County Community Campaign was
programmed to raise a total of
$42,600 and South Countians res-
ponded with $44,606.
O. E. Hutchison Jr., General
Campaign Chairman for United
Fund expressed his pleasure at the
response from United Fund volun-
teers and from those involved peo-
ple in South County who gave so
generously to help their less for-
tunate neighbors. Douglas Kaplan
was Chairman of the South Brow-
ard County United Fund cam-
paign while L. Paul Nestel was
Hi-Rise Chairman for the cam-
paign for South Broward County.
msonusrt rmmt
Dr. Philip Weinstein, Jr.

In South Florida where an "oH.
timer" is someone who has been
here long enough to vote or per-
hapa can remember seeing the
beach on A-l-A instead of the
high-rises. Dr. Philip Weinstein
Jr. is unique for he is almost
a native Floridian, having come
here with his family as a very
small boy. His education was se-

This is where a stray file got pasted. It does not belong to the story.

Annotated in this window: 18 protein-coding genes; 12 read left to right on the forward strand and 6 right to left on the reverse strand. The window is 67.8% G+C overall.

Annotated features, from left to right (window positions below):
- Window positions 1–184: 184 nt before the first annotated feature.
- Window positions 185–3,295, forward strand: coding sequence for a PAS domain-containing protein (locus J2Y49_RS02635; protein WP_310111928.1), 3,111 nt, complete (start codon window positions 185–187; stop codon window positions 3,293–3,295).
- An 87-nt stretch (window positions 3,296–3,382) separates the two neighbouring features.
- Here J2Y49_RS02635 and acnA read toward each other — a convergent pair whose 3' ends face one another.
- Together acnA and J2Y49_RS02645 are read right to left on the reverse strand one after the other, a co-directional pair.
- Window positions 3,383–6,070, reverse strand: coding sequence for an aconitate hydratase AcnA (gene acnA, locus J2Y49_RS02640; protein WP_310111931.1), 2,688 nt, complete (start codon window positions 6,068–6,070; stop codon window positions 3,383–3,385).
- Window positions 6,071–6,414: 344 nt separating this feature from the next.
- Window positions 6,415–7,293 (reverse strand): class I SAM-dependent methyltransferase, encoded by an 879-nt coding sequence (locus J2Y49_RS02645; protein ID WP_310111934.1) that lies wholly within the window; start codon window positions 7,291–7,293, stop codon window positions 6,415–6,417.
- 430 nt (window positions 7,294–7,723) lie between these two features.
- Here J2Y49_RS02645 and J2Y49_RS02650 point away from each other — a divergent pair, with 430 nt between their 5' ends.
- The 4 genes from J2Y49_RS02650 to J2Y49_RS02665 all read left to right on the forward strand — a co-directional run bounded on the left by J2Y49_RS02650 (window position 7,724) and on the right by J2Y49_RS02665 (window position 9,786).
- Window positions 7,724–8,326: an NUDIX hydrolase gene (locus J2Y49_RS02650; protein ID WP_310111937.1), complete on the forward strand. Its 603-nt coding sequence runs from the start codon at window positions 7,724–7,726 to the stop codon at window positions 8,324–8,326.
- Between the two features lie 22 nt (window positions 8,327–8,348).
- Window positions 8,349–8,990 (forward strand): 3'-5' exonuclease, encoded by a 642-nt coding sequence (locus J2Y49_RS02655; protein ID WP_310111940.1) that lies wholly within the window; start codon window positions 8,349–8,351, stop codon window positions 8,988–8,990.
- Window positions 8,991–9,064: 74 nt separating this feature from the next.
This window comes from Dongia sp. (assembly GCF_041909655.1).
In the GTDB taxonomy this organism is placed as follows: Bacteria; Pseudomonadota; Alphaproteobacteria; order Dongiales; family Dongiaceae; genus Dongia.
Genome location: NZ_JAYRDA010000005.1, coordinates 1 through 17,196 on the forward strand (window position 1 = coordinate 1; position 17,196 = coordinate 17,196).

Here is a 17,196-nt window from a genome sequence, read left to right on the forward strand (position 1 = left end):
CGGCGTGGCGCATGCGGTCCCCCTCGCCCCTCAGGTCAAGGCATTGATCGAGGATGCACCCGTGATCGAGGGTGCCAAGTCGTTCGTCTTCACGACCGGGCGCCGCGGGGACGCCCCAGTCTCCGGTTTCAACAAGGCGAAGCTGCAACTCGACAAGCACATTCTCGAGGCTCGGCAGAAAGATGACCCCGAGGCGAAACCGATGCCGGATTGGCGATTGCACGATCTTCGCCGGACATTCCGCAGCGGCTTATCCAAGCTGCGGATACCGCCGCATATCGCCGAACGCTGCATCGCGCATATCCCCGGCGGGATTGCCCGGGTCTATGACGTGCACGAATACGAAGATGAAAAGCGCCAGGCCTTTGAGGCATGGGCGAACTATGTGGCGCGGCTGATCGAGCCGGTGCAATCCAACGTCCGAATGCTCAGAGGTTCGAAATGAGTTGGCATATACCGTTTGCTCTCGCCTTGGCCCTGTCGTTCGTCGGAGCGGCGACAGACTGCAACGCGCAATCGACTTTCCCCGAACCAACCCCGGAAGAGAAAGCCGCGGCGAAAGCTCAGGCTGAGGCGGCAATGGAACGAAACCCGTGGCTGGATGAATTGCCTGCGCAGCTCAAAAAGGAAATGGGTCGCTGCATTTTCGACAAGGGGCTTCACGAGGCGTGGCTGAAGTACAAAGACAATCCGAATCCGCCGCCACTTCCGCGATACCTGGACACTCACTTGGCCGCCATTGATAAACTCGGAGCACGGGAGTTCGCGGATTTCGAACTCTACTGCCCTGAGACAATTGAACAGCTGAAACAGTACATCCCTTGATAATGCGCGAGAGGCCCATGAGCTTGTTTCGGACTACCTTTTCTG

cured right here in South Florida,
for he attended Miami High
School and is a graduate of the
University of Miami.
It was only after getting his
college degree that Dr. Weinstein
traveled to St. Louis to the Wash-
ington University Medical School
to start on his path toward his
M.D. From there he went on to
the University of Colorado Medi-
cal Center in Denver for a year of
When it was time for his mili-
tary service, Dr. Weinstein re-
quested an assignment in snow
country, such as the State of
Washington or Oregon, so that he
could ski. In typical Air Force
fashion, he was sent to El Paso,
Tex. as a Flight Surgeon station-
ed at Biggs Air Force Base. "It